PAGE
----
It’s vital for us to be informed on making good lifestyle and diet choices to prevent heart disease and help us live longer.
Globally, heart disease is the leading cause of death, according to the American Heart Association (AHA). In the United States, 2,200 Americans die from heart disease each day.
Causes of Heart Disease
According to the Centers for Disease Control and Prevention (CDC) a poor diet, excessive alcohol use, physical inactivity, obesity, and diabetes are among the most influential lifestyle choices that put people at a higher risk for heart disease. Plaque buildup in the coronary arteries is the most common type of heart disease.
A diet based on wholesome nutrition is a major factor in fighting plaque build-up in coronary arteries. Additionally, health experts recommend limiting processed or fatty foods, highly processed or salty foods, sweets, solid fats, and “sugary drinks” in order to maintain a healthy diet to prevent heart disease.
Health professionals — including the CDC and AHA — advise everyone to eat more vegetables and fruits. They also recommend that we should consume less sugar and sodium.
Carleton Rivers, RDN, assistant professor in the Department of Nutrition Sciences in the University of Alabama at Birmingham School of Health Professions is an expert on nutrition and dieting and nutrition.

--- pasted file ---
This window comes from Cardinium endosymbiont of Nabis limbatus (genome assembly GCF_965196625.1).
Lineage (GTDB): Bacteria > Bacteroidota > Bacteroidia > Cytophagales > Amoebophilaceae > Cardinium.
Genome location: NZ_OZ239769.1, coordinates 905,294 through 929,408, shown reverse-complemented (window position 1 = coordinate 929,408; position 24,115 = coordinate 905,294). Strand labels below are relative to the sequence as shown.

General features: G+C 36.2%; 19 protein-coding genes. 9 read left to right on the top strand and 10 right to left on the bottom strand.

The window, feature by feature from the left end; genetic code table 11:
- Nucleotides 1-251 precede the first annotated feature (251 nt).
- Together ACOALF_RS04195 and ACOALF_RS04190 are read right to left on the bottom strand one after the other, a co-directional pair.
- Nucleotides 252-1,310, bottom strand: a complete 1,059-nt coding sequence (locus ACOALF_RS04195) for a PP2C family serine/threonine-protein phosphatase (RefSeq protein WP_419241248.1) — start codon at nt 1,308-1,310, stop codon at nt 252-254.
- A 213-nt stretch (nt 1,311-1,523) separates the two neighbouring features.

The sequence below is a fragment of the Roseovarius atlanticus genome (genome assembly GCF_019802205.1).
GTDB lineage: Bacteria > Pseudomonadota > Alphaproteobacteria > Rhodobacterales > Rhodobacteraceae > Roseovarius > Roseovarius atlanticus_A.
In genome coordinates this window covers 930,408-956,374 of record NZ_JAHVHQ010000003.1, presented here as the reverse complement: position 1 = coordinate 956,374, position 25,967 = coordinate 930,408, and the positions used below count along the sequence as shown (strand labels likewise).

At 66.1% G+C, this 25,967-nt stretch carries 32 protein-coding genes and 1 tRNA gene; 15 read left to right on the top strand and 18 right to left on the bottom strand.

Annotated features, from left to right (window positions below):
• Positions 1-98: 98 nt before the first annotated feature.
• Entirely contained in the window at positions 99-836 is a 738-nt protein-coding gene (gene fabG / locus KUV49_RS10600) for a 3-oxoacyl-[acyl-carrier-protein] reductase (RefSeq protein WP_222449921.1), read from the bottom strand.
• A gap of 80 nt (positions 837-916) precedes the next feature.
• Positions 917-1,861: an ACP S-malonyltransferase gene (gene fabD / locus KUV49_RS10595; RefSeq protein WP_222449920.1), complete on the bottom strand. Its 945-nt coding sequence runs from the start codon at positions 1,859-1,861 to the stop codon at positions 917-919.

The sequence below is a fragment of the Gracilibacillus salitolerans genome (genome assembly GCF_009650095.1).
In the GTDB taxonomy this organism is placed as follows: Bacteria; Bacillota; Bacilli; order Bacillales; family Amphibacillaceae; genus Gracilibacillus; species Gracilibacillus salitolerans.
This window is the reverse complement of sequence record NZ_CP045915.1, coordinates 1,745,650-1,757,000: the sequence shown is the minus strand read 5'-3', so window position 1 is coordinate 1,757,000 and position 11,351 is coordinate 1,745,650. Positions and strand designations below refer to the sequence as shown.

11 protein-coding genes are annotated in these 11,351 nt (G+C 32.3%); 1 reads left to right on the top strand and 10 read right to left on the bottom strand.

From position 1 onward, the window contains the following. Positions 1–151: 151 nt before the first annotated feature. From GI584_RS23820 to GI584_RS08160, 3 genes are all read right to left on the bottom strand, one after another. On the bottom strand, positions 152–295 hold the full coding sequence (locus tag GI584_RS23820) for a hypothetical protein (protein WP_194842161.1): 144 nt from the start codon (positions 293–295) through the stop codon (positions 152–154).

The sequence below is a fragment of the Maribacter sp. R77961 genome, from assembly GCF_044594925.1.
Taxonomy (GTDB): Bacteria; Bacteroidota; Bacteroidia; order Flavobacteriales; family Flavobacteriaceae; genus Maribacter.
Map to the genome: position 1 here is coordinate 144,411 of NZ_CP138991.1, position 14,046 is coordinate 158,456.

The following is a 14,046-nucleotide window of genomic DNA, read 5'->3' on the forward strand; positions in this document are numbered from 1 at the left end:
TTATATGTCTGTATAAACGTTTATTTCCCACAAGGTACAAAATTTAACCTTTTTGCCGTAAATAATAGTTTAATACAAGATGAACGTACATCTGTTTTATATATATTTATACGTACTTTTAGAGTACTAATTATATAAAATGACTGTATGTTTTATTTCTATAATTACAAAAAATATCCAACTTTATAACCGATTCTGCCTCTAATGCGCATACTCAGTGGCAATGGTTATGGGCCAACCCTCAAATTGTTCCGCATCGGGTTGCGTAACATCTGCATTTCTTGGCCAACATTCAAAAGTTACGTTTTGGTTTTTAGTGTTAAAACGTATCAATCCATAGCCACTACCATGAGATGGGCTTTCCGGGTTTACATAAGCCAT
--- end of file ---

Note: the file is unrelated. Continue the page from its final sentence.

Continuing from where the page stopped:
Rivers highly recommends that eating fresh fruits and vegetables cooked using a low-fat method is a great way to prevent heart disease.
“Choose vegetables that have a rich color like dark leafy greens, sweet potatoes, squash, carrots and zucchini. Just be sure not to substitute fresh fruits with 100 percent fruit juice or dried fruit.”
Dried fruit and fruit juice are high in sugar content. And fruit juices lack the fiber needed to control blood sugar.
Carleton says protein and fiber are important, as well.
“Fiber is important for gastrointestinal motility, blood sugar control and lower low-density lipoprotein (LDL) cholesterol. Fiber is great for appetite control because it can fill you up and keep you feeling fuller for longer.”
Protein is needed to build and maintain muscles. Protein is found in a variety of sources such as lean meats cooked using a low-fat method, like baking.
Prepare and Cook at Home
It’s much easier to eat a healthy and balanced diet if meals are prepared and cooked at home. Most restaurants add salt and butter to dishes — increasing the calorie amount.
Here’s a list of superfoods to help prevent heart disease:
- Garlic — Reduces blood pressure and coronary plaque
- Oranges — Reduces cholesterol levels, blood pressure, and health failure
- Lentils — Reduces blood pressure
- Red Wine — Boosts HDL, reduces unwanted clotting
- Kale — Prevents atherosclerosis
- Pomegranates — Reduce atherosclerosis
- Almonds — Reduce LDL and fatal arrhythmias
- Dark Chocolate — Reduces blood pressure
- Sardines — Lower triglycerides, raise HDL
This list is only a start to a healthy diet. A healthy diet includes a broad range of vegetables, fruits, legumes, and nuts — not just a select few.
So while you’re shopping for kale, also consider spinach, romaine, arugula, and Swiss chard. Oranges are great, but so are bananas, apples, strawberries, and kiwifruit.
As much as the AHA and the CDC encourage a healthy diet to prevent heart disease, Rivers says it’s okay to have a “cheat day” every now and then. A cheat day allows you to have a little bit of what you’re craving. It also helps prevent you from quitting the diet all together.
Hippocrates understood the concept more than 2,000 years ago: “Let your food be your medicine and your medicine be your food.”